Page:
No More Canola Oil

Sadly, I used canola oil for years.  It was a great frying oil because of the high smoke point and we were still in the era of “all fats are bad for you”  so this was a healthier option….or so they told me.

Let’s start with the name…canola.  What plant exactly does that come from? I know olive oil comes from olives; coconut oil comes from coconuts; peanut oil comes from peanuts.  I don’t know about you but I haven’t seen any canola plants growing around here lately and that’s because canola oil doesn’t come from plants.  It is made in a lab.

The rapeseed, where canola oil was derived, has been found to be very toxic to humans.  So, what is all the rapeseed farmers to do?  Get scientists involved.  They found that by eliminating the glucosinolates and erucic acid out of the rapeseed plant, it lessened the toxicity.  This was accomplished by cross-breeding traditional plants.  The newly developed plant was named canola.  A combination of the names, Canadian and Ola (meaning oil) was given to the new plant from where it was first developed.  So,  you’re looking at a genetically modified product (GMO).

I am just giving you a very brief reasoning on why you should step away from the canola oil. But if you are a research junky like me, I have included some more in-depth reading on canola oil.  Dr. Axe has put together a great read called, 6 Canola Dangers.   What I want to do is show you some healthier, NATURAL options so you don’t have to use canola oil anymore.  Let’s just all agree to stay away from oils that are made in labs.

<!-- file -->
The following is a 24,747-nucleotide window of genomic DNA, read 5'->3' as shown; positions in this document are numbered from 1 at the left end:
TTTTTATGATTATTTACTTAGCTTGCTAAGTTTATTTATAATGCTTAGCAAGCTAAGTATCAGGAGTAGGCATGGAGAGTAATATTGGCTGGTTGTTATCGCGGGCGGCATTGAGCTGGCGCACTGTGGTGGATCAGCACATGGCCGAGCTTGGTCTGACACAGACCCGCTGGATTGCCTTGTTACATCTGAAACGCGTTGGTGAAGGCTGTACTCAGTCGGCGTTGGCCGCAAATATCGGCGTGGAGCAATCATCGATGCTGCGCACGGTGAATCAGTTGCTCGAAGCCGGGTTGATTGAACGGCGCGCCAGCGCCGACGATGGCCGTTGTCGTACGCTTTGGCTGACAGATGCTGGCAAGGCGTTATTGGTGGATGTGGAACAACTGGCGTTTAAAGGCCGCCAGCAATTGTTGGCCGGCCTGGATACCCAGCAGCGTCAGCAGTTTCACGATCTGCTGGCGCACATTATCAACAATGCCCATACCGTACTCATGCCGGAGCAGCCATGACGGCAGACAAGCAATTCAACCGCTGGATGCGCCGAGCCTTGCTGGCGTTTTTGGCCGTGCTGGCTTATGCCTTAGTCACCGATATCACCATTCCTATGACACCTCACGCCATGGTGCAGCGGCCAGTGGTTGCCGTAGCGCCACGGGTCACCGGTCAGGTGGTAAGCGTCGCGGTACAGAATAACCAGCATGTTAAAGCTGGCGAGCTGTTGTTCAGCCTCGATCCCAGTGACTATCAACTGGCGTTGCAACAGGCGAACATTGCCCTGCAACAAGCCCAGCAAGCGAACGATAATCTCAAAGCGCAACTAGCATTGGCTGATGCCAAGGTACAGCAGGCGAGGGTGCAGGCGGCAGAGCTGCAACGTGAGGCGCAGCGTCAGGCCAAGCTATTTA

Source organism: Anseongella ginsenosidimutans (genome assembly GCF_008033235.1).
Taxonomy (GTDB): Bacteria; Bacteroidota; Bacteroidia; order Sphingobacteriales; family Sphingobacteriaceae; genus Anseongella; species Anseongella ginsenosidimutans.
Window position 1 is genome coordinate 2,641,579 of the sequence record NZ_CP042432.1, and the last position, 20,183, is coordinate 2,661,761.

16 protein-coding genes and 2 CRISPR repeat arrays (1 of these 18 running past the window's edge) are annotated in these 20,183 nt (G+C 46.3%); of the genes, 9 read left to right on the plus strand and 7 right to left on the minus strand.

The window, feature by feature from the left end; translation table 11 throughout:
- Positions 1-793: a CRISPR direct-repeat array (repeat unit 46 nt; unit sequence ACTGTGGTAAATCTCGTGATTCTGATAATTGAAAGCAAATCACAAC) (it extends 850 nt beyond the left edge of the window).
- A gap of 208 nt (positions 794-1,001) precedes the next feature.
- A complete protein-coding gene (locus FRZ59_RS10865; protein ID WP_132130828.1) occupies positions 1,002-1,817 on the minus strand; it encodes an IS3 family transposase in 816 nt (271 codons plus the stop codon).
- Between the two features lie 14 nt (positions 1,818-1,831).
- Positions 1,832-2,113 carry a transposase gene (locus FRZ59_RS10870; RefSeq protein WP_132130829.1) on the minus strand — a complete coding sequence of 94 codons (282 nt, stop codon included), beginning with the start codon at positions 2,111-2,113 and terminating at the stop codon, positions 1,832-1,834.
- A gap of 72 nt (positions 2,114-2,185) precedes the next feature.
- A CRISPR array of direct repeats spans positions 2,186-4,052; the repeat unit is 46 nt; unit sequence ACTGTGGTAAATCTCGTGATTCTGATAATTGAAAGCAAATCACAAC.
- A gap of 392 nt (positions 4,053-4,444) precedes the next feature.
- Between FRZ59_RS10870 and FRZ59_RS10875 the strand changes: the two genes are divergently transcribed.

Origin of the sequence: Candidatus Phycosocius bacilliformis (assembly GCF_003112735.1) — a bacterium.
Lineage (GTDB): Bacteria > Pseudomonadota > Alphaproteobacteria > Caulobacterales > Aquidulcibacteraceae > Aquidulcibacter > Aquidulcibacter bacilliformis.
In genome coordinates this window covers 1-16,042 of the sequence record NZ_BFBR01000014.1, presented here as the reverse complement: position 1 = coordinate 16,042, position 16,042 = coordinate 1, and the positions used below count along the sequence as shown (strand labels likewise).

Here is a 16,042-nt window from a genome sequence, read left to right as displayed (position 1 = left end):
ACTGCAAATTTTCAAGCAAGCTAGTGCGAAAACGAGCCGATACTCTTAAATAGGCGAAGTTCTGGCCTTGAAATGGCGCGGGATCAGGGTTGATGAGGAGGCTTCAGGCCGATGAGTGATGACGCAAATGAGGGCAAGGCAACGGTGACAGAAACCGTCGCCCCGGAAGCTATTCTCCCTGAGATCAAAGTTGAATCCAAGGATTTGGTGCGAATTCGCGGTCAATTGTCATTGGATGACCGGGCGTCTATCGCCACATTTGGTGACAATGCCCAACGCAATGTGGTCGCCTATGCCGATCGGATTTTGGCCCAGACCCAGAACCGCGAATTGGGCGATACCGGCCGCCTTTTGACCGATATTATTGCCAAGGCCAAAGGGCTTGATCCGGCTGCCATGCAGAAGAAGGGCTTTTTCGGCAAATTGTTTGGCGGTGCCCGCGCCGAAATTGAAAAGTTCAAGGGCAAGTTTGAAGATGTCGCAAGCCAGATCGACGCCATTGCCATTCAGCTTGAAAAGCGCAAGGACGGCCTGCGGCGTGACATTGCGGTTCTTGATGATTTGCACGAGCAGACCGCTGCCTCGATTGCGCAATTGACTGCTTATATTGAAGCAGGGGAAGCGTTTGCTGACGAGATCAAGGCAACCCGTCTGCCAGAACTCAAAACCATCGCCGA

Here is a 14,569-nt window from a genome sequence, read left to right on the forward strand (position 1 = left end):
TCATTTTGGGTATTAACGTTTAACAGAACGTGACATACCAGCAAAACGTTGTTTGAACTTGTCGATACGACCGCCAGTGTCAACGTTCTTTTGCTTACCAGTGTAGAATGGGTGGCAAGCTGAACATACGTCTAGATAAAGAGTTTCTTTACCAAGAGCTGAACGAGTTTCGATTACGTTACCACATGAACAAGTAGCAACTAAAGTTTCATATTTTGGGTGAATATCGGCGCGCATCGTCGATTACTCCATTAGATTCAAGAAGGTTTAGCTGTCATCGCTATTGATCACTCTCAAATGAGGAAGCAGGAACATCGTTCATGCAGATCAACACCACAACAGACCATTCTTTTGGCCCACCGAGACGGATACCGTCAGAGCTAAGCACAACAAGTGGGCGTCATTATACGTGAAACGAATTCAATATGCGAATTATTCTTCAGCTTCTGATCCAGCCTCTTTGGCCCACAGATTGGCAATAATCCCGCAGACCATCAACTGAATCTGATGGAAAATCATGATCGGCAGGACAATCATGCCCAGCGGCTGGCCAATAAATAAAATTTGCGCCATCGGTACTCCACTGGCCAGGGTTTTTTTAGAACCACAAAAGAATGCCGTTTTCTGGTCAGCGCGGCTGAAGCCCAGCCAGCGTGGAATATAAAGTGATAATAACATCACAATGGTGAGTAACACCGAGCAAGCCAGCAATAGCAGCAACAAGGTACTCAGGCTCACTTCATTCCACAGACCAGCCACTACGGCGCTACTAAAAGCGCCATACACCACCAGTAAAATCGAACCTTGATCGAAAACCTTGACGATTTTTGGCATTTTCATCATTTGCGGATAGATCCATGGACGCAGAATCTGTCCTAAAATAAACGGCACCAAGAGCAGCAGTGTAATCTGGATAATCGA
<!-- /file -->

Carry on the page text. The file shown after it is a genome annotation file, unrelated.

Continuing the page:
I am so glad that we are beginning to understand how important good fats are for our brain, skin, hair, and nails.  Using oils both cold and hot have an important purpose, and knowing which ones to use will not only benefit your health, but will make your food taste better too!

Cold Oils

Cold oils have great properties when they aren’t heated.  They make wonderful salad dressings and marinades.  They also can be used for natural body care products such as moisturizers, carrier oils, and scrubs.

  • Olive Oil
  • Coconut Oil
  • Macadamia Oil
  • Almond Oil
  • Walnut Oil
  • Avocado Oil
  • Grapeseed Oil
  • Sesame Oil

 

Smoke Points

Moving on to cooking with oils now, I need to discuss smoke point.  Smoke point is the temperature at which an oil releases smoke.  I didn’t know this for years.  I would always cook with basically two oils and would occasionally burn food and have no idea why.

Low Smoke Point Oils

This would be used for light sautéing or basting.  Smoke point goes up to 350 degrees.

  • Olive Oil
  • Butter/Ghee (clarified)

Meduim Smoke Point Oils

This would be for the intended use of sautéing, low frying, basting, or popping.  The smoke point would be between 360 and 410 degrees.

  • Coconut Oil
  • Macadamia Oil
  • Almond Oil
  • Walnut Oil

High Smoke Point Oils

This is for use when deep frying and has a smoke point of 420 degrees and higher.

  • Sunflower Oil
  • Safflower Oil
  • Avocado Oil
  • Grapeseed Oil
  • Sesame Oil
  • Palm Oil

What I didn’t Know…

When I used oils with the incorrect smoke points, the improper temperature would actually breakdown the qualities of the oil, much like microwaving our food does.  I would also have a lot of smoke in the kitchen.  I want the good qualities left in the oils so that my body can have the benefits from them… remember…. brain, hair, skin, and nail perks? This is why I like cold-pressed oils and stay away from fractionation and hydrogenation.

My Top Five

It’s hard to choose, but if I would list my favorite oils they would be:

  • Olive Oil
  • Coconut Oil
  • Almond Oil
  • Grapeseeed Oil
  • AND,  of course, my favorite fat…. organic, grass-fed, pasture-raised BUTTER! Can we please throw away the fake butter now….

 

Blesssings,

Stacey

The Fit Farmacy, Inc.

 

 

Disclaimer
All material on this website is provided for your information only and may not be construed as medical advice or instruction. No action or inaction should be taken based solely on the contents of this information; instead, readers should consult appropriate health professionals on any matter relating to their health and well-being.

 

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